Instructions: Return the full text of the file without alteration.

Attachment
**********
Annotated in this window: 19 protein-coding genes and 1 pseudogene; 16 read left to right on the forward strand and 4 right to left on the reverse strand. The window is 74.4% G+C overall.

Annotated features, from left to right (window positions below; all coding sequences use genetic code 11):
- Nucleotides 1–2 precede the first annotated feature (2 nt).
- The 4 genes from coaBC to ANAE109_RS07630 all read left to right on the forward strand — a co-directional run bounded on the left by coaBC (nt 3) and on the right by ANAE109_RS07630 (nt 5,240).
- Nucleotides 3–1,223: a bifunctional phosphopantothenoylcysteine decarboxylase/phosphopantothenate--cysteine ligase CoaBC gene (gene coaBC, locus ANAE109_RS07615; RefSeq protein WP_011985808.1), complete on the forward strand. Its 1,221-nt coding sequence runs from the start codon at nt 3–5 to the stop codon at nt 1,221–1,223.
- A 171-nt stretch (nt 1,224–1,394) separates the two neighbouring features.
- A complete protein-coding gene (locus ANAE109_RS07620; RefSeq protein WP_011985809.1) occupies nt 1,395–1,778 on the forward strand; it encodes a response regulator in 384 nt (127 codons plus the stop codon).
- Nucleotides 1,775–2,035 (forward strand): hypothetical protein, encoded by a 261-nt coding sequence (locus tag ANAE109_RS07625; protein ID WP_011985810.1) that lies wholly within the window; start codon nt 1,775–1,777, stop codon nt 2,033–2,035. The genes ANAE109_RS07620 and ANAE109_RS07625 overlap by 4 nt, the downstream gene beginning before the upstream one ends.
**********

Annotated in this window: 19 protein-coding genes and 1 pseudogene; 16 read left to right on the forward strand and 4 right to left on the reverse strand. The window is 74.4% G+C overall.

Annotated features, from left to right (window positions below; all coding sequences use genetic code 11):
- Nucleotides 1–2 precede the first annotated feature (2 nt).
- The 4 genes from coaBC to ANAE109_RS07630 all read left to right on the forward strand — a co-directional run bounded on the left by coaBC (nt 3) and on the right by ANAE109_RS07630 (nt 5,240).
- Nucleotides 3–1,223: a bifunctional phosphopantothenoylcysteine decarboxylase/phosphopantothenate--cysteine ligase CoaBC gene (gene coaBC, locus ANAE109_RS07615; RefSeq protein WP_011985808.1), complete on the forward strand. Its 1,221-nt coding sequence runs from the start codon at nt 3–5 to the stop codon at nt 1,221–1,223.
- A 171-nt stretch (nt 1,224–1,394) separates the two neighbouring features.
- A complete protein-coding gene (locus ANAE109_RS07620; RefSeq protein WP_011985809.1) occupies nt 1,395–1,778 on the forward strand; it encodes a response regulator in 384 nt (127 codons plus the stop codon).
- Nucleotides 1,775–2,035 (forward strand): hypothetical protein, encoded by a 261-nt coding sequence (locus tag ANAE109_RS07625; protein ID WP_011985810.1) that lies wholly within the window; start codon nt 1,775–1,777, stop codon nt 2,033–2,035. The genes ANAE109_RS07620 and ANAE109_RS07625 overlap by 4 nt, the downstream gene beginning before the upstream one ends.